"When we made those first phone calls, everybody's like, what? That being said, they know that we aren't kidding," says Jeff Rosenthal, co-founder of Summit, the group that led the purchase of the peak.

Read more

2:56am

Tue June 18, 2013
Education

Study: Teacher Prep Programs Get Failing Marks

Originally published on Tue June 18, 2013 1:52 pm

Teachers are not coming out of the nation's colleges of education ready, according to a study released Tuesday by U.S.News & World Report and the National Council on Teacher Quality.
iStockphoto.com

The U.S. spends more than $7 billion a year preparing classroom teachers, but teachers are not coming out of the nation's colleges of education ready, according to a study released Tuesday by U.S.News & World Report and the National Council on Teacher Quality.

The study says most schools of education are in disarray.

Read more

7:21pm

Mon June 17, 2013
The Two-Way

Obama Would Veto House's Farm Bill, White House Says

Originally published on Tue June 18, 2013 3:12 pm

President Obama will be advised to veto a multi-year farm bill slated to be discussed in the House this week, the White House says. The administration issued a statement on the legislation Monday afternoon, criticizing it for cutting food programs for the poor.

At more than 575 pages, the bipartisan bill was introduced by Reps. Frank Lucas, R-Okla., and Collin Peterson, D-Minn., the chairman and ranking member of the House Committee on Agriculture.

Read more

7:15pm

Mon June 17, 2013
It's All Politics

Voting Rights Groups Get High Court Win As Bigger Case Looms

Election Day volunteer Vicki Groff places a sign to direct voters to a polling station at Kenilworth School in Phoenix in 2012.
Jonathan Gibby Getty Images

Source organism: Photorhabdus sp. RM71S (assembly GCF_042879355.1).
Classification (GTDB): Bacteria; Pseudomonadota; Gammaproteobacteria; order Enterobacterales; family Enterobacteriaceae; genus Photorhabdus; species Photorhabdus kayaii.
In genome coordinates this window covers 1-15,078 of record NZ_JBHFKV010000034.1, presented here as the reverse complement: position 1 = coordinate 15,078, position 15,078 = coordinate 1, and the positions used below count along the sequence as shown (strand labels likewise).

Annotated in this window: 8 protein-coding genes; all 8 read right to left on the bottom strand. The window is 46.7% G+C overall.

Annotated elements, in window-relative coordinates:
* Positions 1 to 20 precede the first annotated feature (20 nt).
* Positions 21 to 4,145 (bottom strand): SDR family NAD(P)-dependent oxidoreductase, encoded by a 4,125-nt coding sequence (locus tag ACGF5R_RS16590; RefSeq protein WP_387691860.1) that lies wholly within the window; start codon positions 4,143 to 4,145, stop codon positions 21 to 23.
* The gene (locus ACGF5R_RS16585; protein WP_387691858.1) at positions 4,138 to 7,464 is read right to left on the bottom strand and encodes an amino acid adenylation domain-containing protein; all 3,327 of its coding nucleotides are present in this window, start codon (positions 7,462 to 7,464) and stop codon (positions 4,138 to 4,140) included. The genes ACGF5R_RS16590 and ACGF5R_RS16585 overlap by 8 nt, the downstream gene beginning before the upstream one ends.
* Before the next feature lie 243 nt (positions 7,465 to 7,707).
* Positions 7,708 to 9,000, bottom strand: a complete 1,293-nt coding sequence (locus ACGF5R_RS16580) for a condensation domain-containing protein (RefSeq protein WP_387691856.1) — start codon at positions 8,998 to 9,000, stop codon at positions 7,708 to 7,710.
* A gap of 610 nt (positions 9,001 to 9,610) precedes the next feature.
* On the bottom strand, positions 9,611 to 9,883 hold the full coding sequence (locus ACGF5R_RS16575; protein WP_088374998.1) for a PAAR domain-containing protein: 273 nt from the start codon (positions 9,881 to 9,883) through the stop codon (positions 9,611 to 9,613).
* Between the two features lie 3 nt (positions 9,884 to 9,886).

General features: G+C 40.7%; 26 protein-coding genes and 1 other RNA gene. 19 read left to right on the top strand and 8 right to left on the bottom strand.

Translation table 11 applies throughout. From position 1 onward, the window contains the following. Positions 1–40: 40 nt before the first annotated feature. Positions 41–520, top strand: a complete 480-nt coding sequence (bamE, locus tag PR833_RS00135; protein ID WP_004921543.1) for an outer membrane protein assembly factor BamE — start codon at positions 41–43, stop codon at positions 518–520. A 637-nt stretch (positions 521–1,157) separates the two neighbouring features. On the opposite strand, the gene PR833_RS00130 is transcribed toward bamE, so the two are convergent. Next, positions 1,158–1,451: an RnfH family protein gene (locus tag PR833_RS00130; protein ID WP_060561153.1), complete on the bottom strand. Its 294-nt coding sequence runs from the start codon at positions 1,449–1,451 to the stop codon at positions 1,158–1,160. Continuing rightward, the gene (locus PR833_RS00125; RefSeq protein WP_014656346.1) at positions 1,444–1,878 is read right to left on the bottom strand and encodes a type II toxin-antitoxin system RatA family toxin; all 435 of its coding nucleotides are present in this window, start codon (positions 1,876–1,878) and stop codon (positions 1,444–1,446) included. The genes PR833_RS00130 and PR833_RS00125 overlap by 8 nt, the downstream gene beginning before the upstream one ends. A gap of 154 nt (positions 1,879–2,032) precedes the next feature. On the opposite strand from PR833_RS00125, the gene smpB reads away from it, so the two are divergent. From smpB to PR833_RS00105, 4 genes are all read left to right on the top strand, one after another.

Advocates of tougher voter registration standards have racked up wins in recent years — voter ID laws have taken hold across the nation, for example.

But those who believe that government should make voting as easy as possible just gained a significant victory with the U.S. Supreme Court's decision slapping down an Arizona law that required potential voters to prove their citizenship.

Read more

6:46pm

Mon June 17, 2013
The Two-Way

Sentenced To Death At 16, Indiana Woman Is Now Free

Paula Cooper was freed from prison Monday, nearly three decades after being sentenced to death for murder. She's seen here in a 1985 police photo.
Lake County PD AP

Paula Cooper, 43, left prison Monday morning, decades after she became America's youngest resident of death row at age 16. She had confessed to the 1985 murder of Bible studies teacher Ruth Pelke, 78, in Gary, Ind. Cooper's death sentence was commuted in 1989, after widespread appeals for mercy.

Read more

6:40pm

Mon June 17, 2013
The Salt

Dirty Spuds? Alleged Potato Cartel Accused Of Price Fixing

Originally published on Tue June 18, 2013 4:09 pm

Clearly, he's as surprised by the allegations as the rest of us.
iStockphoto.com

Editor's Note: Many of you noted that the price for a 10-pound bag of potatoes cited in the lawsuit seems ridiculously high. So we look into the matter further — you can read what we found in this follow-up post.

High-tech spying with satellites. Intimidation. Price fixing.

Read more

Pages